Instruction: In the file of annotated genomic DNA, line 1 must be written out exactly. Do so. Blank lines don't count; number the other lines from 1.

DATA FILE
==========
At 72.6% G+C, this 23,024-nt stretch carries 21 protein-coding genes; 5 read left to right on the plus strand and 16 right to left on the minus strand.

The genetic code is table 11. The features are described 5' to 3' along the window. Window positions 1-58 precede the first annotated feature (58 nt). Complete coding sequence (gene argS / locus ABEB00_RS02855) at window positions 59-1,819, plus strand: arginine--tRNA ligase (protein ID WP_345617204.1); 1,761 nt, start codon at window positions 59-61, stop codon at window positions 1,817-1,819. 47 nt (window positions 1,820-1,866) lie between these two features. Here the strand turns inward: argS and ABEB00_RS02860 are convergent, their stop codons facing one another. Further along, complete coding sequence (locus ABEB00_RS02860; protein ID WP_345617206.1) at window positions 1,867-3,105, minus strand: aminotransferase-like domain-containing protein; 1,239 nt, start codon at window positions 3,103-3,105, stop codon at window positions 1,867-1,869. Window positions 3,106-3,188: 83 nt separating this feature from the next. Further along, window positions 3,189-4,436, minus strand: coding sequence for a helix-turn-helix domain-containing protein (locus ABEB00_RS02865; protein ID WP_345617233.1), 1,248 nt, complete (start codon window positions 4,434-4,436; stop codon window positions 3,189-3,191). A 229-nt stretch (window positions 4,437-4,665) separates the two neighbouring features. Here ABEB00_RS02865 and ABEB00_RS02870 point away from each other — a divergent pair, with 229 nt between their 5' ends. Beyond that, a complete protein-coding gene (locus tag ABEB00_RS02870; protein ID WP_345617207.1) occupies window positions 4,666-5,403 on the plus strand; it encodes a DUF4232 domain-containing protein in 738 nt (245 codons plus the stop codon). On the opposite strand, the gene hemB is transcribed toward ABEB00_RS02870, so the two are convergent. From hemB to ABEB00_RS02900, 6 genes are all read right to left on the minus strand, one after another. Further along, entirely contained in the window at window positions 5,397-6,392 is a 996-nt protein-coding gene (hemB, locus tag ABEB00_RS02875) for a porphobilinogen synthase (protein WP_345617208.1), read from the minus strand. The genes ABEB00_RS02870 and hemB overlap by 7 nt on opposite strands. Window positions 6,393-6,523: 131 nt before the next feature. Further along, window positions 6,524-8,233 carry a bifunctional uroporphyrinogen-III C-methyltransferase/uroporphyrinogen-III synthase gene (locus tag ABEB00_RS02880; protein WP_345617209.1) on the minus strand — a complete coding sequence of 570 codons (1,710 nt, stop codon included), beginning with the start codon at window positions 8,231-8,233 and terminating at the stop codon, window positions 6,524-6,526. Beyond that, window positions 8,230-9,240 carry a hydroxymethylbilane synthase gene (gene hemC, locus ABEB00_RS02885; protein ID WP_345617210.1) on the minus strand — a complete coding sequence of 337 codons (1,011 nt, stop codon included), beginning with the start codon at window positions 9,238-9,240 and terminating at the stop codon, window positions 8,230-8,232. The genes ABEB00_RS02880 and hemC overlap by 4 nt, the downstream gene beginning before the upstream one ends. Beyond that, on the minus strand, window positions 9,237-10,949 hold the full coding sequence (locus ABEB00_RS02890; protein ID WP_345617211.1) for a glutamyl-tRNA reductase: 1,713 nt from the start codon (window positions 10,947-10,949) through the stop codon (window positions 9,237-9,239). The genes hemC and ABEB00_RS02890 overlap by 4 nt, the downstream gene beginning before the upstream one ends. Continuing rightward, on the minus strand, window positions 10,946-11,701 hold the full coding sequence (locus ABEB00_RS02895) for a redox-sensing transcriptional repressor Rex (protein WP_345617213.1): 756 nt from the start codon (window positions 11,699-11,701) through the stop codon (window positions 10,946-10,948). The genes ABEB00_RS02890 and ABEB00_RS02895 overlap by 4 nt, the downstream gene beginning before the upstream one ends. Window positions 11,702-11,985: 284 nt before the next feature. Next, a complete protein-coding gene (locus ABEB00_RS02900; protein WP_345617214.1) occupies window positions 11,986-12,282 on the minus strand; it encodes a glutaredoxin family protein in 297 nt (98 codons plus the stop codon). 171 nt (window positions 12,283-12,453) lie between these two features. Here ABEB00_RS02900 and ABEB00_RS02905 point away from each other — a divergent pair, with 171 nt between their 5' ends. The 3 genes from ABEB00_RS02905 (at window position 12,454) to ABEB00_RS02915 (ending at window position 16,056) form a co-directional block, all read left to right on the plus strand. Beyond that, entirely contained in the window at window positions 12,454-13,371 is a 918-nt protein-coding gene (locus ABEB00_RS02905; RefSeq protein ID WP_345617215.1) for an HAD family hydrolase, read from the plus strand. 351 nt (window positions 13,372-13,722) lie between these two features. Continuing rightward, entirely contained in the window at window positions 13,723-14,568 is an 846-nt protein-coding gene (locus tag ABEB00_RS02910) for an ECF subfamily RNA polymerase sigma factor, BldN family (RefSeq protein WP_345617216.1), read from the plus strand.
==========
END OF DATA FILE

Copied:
At 72.6% G+C, this 23,024-nt stretch carries 21 protein-coding genes; 5 read left to right on the plus strand and 16 right to left on the minus strand.